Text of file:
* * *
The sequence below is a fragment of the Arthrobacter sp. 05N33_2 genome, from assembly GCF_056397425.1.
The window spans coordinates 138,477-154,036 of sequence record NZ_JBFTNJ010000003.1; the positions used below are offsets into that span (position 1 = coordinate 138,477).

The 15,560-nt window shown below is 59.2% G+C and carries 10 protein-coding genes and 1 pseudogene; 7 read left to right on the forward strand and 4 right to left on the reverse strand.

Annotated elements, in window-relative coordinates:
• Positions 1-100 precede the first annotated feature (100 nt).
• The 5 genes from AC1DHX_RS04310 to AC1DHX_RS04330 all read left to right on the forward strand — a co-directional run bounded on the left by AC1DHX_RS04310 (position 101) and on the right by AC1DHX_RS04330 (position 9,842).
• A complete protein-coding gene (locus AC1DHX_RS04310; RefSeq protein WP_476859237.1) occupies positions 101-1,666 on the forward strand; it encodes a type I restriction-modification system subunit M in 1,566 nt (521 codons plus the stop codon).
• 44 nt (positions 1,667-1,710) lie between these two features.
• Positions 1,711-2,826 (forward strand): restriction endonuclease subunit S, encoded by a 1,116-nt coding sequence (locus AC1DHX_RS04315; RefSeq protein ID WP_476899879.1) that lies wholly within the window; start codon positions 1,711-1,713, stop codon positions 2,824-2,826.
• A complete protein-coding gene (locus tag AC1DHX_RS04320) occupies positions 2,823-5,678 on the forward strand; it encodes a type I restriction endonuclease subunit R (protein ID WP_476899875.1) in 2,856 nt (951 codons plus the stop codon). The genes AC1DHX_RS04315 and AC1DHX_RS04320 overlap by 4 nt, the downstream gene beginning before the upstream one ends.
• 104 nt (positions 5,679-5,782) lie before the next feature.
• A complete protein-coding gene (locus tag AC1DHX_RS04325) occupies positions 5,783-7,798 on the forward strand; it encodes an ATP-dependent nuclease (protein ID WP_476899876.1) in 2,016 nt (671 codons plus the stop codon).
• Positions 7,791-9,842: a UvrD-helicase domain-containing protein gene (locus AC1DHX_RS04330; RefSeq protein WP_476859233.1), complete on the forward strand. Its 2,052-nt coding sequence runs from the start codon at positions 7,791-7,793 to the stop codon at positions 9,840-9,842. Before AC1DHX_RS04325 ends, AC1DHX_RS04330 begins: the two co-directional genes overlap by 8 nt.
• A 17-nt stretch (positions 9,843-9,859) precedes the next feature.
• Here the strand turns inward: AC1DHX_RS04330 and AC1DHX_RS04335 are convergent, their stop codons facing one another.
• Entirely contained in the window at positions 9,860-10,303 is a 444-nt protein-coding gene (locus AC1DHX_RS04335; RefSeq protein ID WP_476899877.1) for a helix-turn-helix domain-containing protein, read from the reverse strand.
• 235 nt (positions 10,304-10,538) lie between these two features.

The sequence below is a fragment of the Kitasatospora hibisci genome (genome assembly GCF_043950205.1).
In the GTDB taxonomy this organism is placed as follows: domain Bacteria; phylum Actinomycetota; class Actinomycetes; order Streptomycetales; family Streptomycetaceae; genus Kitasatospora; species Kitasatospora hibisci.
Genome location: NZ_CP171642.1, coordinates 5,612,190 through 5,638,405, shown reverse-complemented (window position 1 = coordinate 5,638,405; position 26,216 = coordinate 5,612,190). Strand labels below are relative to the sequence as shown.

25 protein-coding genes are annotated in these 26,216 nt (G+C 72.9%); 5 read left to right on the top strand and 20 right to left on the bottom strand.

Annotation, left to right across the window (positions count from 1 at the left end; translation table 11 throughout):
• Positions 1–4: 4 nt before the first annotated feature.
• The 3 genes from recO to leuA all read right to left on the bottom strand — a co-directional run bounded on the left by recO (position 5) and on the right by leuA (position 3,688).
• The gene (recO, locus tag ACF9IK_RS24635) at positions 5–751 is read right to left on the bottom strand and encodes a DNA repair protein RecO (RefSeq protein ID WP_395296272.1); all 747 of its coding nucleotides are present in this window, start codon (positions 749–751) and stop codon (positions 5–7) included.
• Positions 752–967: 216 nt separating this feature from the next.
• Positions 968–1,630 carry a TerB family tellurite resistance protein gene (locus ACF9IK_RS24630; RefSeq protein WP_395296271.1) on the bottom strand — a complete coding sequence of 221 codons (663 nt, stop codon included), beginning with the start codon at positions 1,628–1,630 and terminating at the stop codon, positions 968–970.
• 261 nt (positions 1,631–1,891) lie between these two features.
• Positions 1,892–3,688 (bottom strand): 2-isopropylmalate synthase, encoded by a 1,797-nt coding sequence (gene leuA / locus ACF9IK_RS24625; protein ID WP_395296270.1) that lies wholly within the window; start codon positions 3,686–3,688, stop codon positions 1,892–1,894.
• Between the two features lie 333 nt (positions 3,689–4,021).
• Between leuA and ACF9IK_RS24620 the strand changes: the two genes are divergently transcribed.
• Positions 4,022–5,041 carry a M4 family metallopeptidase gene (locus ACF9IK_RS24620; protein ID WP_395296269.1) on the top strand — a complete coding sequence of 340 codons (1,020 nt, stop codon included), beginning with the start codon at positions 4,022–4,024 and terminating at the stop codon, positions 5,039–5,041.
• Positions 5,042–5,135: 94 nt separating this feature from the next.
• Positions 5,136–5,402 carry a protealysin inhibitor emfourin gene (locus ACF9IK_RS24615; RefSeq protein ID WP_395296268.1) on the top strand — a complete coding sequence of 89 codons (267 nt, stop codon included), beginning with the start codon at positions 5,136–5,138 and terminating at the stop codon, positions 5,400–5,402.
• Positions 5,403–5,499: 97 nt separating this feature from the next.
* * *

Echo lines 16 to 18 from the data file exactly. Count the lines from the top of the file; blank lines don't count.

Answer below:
• Entirely contained in the window at positions 9,860-10,303 is a 444-nt protein-coding gene (locus AC1DHX_RS04335; RefSeq protein ID WP_476899877.1) for a helix-turn-helix domain-containing protein, read from the reverse strand.
• 235 nt (positions 10,304-10,538) lie between these two features.

The sequence below is a fragment of the Kitasatospora hibisci genome (genome assembly GCF_043950205.1).